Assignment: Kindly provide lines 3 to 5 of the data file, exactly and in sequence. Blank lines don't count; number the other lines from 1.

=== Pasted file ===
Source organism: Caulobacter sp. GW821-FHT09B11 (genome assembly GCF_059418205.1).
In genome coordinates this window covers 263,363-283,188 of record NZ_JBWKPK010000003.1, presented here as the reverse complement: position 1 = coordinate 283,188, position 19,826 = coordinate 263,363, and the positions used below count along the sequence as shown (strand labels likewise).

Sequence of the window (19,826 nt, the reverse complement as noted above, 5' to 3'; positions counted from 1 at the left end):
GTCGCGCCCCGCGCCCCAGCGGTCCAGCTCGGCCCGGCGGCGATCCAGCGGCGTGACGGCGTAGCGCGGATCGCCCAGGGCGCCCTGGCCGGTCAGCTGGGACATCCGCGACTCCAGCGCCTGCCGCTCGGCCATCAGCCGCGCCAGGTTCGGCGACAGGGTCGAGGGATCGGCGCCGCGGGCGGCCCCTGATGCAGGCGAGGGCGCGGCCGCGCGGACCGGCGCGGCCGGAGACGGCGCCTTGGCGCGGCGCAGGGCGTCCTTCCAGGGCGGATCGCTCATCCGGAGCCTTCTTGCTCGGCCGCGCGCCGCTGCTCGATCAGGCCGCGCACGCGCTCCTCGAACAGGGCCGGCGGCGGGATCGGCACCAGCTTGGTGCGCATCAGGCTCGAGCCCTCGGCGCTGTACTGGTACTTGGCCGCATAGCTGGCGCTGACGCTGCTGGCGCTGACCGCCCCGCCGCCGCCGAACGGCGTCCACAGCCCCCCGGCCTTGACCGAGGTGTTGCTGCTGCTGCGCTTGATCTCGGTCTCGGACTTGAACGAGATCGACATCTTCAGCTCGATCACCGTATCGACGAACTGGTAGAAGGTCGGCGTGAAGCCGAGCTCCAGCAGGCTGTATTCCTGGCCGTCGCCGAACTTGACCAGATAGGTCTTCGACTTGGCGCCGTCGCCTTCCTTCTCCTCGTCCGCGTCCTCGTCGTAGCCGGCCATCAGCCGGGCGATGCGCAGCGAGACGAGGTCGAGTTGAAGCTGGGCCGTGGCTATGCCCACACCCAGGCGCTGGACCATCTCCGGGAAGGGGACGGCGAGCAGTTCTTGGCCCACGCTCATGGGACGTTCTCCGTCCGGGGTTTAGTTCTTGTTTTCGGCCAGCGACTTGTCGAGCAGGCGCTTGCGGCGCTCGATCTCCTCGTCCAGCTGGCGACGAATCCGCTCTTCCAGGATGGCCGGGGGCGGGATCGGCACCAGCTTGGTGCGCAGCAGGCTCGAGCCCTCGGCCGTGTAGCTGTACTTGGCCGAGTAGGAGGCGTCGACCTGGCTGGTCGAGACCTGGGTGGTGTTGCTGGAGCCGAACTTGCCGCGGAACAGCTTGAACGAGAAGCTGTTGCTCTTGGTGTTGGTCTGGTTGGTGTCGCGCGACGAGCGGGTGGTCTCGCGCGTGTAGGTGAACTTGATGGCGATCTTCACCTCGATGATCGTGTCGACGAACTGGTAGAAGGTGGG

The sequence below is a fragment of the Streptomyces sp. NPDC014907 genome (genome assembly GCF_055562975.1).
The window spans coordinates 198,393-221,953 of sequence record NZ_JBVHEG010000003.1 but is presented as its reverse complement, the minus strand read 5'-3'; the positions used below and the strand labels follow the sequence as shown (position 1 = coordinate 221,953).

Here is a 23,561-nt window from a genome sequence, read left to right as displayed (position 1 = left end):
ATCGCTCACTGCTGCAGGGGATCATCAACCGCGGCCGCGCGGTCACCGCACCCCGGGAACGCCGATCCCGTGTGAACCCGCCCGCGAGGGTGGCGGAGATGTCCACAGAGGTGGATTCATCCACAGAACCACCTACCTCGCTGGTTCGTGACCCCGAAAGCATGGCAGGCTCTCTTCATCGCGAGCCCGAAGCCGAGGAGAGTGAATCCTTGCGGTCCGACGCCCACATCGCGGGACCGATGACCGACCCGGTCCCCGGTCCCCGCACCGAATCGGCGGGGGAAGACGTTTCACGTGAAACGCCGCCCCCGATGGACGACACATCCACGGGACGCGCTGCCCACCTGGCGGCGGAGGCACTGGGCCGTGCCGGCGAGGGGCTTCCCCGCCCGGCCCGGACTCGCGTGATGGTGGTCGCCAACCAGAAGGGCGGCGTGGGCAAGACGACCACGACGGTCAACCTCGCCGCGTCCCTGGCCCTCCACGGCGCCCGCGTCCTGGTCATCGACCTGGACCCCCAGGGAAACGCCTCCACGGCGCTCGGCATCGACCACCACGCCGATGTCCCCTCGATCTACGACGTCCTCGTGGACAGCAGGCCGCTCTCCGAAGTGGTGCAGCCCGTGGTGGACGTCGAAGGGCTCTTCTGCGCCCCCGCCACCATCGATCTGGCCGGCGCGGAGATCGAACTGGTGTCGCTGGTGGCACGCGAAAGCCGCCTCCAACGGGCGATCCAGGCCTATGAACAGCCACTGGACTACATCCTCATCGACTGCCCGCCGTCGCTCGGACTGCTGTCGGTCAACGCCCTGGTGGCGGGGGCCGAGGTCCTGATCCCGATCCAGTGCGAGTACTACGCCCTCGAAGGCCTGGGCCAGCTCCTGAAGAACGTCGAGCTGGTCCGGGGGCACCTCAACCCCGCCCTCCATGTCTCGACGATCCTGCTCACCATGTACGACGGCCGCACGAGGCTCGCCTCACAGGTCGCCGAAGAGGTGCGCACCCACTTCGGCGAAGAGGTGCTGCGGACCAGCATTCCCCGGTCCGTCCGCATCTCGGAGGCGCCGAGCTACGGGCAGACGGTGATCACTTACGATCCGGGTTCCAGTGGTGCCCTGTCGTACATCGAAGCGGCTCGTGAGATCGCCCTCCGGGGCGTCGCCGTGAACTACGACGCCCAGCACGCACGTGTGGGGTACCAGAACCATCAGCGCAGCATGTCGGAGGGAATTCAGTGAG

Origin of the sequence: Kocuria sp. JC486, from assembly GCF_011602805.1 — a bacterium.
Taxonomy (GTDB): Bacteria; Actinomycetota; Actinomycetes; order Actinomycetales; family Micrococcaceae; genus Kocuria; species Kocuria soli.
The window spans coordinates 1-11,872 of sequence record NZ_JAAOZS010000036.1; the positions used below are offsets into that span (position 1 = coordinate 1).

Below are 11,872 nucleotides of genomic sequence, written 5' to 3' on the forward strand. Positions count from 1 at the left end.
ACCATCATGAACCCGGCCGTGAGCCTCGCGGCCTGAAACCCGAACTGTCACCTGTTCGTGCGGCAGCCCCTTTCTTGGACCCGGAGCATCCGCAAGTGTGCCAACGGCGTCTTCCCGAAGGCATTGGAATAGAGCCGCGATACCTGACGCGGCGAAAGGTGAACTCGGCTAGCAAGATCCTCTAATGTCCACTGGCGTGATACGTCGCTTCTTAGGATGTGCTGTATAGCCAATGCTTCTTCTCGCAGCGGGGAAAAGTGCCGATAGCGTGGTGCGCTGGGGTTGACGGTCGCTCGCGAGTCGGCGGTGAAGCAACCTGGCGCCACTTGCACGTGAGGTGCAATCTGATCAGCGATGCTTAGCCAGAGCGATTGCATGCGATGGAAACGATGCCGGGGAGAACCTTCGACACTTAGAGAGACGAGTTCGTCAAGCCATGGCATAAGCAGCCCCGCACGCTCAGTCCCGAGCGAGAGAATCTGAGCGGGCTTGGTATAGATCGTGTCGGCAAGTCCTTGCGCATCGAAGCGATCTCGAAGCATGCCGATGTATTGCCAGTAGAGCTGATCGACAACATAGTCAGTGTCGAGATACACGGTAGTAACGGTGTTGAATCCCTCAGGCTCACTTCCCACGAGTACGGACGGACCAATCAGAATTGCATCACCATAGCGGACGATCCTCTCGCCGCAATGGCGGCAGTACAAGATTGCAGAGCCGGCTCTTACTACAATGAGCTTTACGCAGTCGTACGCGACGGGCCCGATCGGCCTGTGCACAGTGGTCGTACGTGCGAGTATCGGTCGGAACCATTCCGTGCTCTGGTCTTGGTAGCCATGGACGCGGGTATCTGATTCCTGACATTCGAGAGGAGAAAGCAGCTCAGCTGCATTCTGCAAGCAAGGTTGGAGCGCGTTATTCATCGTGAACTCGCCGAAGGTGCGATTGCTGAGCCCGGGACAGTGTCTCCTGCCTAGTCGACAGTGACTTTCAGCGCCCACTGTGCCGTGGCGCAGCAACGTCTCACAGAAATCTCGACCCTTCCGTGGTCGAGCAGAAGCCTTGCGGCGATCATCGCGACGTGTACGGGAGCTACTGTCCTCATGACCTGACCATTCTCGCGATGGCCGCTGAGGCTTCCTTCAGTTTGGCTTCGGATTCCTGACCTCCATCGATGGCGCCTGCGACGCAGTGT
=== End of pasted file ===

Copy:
Sequence of the window (19,826 nt, the reverse complement as noted above, 5' to 3'; positions counted from 1 at the left end):
GTCGCGCCCCGCGCCCCAGCGGTCCAGCTCGGCCCGGCGGCGATCCAGCGGCGTGACGGCGTAGCGCGGATCGCCCAGGGCGCCCTGGCCGGTCAGCTGGGACATCCGCGACTCCAGCGCCTGCCGCTCGGCCATCAGCCGCGCCAGGTTCGGCGACAGGGTCGAGGGATCGGCGCCGCGGGCGGCCCCTGATGCAGGCGAGGGCGCGGCCGCGCGGACCGGCGCGGCCGGAGACGGCGCCTTGGCGCGGCGCAGGGCGTCCTTCCAGGGCGGATCGCTCATCCGGAGCCTTCTTGCTCGGCCGCGCGCCGCTGCTCGATCAGGCCGCGCACGCGCTCCTCGAACAGGGCCGGCGGCGGGATCGGCACCAGCTTGGTGCGCATCAGGCTCGAGCCCTCGGCGCTGTACTGGTACTTGGCCGCATAGCTGGCGCTGACGCTGCTGGCGCTGACCGCCCCGCCGCCGCCGAACGGCGTCCACAGCCCCCCGGCCTTGACCGAGGTGTTGCTGCTGCTGCGCTTGATCTCGGTCTCGGACTTGAACGAGATCGACATCTTCAGCTCGATCACCGTATCGACGAACTGGTAGAAGGTCGGCGTGAAGCCGAGCTCCAGCAGGCTGTATTCCTGGCCGTCGCCGAACTTGACCAGATAGGTCTTCGACTTGGCGCCGTCGCCTTCCTTCTCCTCGTCCGCGTCCTCGTCGTAGCCGGCCATCAGCCGGGCGATGCGCAGCGAGACGAGGTCGAGTTGAAGCTGGGCCGTGGCTATGCCCACACCCAGGCGCTGGACCATCTCCGGGAAGGGGACGGCGAGCAGTTCTTGGCCCACGCTCATGGGACGTTCTCCGTCCGGGGTTTAGTTCTTGTTTTCGGCCAGCGACTTGTCGAGCAGGCGCTTGCGGCGCTCGATCTCCTCGTCCAGCTGGCGACGAATCCGCTCTTCCAGGATGGCCGGGGGCGGGATCGGCACCAGCTTGGTGCGCAGCAGGCTCGAGCCCTCGGCCGTGTAGCTGTACTTGGCCGAGTAGGAGGCGTCGACCTGGCTGGTCGAGACCTGGGTGGTGTTGCTGGAGCCGAACTTGCCGCGGAACAGCTTGAACGAGAAGCTGTTGCTCTTGGTGTTGGTCTGGTTGGTGTCGCGCGACGAGCGGGTGGTCTCGCGCGTGTAGGTGAACTTGATGGCGATCTTCACCTCGATGATCGTGTCGACGAACTGGTAGAAGGTGGG

The sequence below is a fragment of the Streptomyces sp. NPDC014907 genome (genome assembly GCF_055562975.1).